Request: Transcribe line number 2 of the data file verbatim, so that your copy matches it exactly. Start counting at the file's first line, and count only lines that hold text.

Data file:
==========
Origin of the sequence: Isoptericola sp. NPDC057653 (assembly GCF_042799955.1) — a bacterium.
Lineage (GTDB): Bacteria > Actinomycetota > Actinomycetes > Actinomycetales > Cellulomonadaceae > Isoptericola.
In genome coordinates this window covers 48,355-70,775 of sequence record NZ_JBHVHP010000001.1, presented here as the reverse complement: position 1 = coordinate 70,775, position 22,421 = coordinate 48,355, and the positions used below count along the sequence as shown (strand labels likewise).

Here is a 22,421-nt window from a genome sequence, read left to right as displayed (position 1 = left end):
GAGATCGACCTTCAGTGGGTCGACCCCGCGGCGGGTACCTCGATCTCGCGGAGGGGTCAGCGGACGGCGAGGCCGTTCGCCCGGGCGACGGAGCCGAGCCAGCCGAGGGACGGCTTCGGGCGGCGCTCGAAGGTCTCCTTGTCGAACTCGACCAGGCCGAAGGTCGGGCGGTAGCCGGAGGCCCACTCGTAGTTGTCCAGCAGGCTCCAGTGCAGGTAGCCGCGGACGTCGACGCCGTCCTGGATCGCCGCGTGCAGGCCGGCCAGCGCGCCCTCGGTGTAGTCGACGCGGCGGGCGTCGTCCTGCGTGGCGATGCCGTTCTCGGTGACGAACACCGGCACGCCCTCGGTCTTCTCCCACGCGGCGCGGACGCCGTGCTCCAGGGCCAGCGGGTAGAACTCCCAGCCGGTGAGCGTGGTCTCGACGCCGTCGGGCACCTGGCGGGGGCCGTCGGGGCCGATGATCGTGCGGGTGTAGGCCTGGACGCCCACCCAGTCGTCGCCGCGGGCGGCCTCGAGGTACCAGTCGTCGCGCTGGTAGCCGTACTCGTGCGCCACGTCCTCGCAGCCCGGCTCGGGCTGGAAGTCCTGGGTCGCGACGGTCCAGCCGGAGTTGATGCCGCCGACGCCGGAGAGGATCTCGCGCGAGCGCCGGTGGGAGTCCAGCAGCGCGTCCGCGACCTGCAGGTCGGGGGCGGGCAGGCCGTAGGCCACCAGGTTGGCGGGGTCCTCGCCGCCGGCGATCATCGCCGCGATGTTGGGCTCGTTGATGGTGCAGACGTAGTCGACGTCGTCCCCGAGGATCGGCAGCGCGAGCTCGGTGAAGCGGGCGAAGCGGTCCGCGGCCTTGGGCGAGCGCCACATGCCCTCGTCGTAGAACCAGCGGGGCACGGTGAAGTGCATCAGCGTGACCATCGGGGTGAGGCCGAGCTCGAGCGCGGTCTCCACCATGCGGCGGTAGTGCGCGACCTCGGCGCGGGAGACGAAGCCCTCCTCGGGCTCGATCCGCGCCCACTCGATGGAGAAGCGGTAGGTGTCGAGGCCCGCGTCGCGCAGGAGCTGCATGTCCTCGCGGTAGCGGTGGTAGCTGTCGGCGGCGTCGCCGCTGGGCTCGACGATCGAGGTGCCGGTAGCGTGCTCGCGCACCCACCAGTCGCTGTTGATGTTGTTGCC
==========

Lineage (GTDB): Bacteria > Actinomycetota > Actinomycetes > Actinomycetales > Cellulomonadaceae > Isoptericola.